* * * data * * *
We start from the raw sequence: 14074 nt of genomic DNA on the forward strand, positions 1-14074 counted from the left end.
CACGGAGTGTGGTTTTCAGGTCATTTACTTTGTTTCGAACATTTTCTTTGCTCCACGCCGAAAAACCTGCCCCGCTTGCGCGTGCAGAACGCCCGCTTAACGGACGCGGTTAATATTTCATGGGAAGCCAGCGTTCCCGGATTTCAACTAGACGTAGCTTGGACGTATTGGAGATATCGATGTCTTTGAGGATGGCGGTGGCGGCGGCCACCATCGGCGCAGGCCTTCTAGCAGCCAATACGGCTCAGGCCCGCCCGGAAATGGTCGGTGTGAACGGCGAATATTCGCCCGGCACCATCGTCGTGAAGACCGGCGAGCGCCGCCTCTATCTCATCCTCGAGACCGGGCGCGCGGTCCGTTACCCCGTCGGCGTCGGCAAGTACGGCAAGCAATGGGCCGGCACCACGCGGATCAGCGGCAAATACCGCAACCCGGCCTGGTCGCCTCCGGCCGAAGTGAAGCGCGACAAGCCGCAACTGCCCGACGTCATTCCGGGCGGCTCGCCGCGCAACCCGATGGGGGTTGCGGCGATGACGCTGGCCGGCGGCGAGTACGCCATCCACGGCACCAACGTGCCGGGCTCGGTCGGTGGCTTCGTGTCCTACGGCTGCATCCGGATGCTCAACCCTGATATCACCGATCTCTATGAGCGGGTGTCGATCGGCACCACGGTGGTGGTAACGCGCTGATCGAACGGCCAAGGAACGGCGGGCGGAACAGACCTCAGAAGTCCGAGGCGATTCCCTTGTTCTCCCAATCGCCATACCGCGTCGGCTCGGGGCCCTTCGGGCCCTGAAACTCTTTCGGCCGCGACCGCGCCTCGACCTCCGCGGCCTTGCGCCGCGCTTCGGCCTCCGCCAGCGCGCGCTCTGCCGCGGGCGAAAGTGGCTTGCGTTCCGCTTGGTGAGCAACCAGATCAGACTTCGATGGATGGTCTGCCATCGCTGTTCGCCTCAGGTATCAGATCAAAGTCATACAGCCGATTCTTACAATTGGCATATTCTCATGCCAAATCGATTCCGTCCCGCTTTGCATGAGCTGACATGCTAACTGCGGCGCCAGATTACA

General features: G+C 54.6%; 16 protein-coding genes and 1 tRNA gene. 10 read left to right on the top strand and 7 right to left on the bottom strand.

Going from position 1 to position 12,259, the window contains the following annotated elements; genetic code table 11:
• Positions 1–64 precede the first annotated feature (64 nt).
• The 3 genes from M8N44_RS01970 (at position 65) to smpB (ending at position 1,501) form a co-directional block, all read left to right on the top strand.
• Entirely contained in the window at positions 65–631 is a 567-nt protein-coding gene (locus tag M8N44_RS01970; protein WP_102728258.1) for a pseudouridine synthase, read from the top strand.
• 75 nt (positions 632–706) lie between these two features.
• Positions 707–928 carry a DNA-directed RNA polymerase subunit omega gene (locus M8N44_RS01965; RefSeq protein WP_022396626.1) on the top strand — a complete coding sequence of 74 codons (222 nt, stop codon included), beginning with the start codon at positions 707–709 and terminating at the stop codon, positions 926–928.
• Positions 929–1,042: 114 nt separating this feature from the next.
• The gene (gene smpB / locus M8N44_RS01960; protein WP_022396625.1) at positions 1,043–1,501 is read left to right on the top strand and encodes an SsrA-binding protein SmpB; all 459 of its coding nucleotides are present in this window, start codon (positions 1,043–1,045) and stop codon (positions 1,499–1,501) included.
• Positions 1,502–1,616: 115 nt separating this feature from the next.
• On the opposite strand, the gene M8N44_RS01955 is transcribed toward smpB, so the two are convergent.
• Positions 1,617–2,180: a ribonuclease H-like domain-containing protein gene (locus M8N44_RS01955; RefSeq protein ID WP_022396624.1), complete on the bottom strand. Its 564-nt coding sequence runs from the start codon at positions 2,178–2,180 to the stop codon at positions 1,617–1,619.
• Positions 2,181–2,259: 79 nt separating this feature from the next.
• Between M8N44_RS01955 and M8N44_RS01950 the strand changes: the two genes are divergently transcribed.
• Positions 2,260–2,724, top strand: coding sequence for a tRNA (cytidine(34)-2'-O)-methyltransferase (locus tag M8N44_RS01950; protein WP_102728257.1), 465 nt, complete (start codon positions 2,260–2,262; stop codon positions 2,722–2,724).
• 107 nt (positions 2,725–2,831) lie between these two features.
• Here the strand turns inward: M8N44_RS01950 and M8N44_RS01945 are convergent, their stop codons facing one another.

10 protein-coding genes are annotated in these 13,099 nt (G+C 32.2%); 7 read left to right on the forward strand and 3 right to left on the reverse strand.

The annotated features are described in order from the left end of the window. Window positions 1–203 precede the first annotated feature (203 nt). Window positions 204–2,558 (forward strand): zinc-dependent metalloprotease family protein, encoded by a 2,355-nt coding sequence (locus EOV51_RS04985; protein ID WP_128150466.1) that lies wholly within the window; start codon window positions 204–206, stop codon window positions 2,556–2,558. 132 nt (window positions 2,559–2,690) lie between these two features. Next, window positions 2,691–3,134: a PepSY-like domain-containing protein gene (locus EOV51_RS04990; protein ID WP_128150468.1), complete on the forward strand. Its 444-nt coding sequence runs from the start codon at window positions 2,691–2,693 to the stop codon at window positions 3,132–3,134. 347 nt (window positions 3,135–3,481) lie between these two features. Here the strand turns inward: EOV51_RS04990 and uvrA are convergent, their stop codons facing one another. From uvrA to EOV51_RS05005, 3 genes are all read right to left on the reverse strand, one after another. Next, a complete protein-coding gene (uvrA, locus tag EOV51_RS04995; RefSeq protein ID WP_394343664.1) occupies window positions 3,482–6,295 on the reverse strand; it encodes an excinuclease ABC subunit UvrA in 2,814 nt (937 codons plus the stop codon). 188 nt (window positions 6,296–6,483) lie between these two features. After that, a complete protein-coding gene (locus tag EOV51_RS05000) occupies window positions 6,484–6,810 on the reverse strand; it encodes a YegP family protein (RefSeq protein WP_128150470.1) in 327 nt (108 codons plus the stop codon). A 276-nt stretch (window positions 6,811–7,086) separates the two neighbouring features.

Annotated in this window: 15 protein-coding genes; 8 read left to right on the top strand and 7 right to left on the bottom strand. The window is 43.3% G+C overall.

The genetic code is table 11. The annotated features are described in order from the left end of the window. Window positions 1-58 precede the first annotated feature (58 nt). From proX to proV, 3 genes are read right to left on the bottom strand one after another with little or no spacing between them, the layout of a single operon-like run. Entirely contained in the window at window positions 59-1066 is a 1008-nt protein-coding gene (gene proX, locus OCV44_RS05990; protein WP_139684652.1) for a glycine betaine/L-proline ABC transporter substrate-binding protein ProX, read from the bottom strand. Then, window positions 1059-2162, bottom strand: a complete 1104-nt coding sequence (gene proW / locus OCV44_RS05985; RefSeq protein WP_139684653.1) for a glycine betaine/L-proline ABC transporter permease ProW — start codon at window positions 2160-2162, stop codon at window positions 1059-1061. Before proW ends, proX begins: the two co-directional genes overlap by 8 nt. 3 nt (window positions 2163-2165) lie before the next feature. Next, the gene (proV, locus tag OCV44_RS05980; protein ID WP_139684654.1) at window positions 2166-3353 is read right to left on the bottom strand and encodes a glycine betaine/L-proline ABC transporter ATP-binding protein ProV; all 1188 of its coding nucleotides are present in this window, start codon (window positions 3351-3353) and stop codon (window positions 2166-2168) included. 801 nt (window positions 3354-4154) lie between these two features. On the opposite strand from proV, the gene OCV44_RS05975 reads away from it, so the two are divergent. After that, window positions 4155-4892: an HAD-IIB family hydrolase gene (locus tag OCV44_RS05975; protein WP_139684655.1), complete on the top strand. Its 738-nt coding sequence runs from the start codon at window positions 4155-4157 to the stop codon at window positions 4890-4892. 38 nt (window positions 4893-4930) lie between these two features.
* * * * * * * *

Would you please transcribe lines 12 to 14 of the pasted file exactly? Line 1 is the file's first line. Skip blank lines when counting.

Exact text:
• Positions 1,502–1,616: 115 nt separating this feature from the next.
• On the opposite strand, the gene M8N44_RS01955 is transcribed toward smpB, so the two are convergent.
• Positions 1,617–2,180: a ribonuclease H-like domain-containing protein gene (locus M8N44_RS01955; RefSeq protein ID WP_022396624.1), complete on the bottom strand. Its 564-nt coding sequence runs from the start codon at positions 2,178–2,180 to the stop codon at positions 1,617–1,619.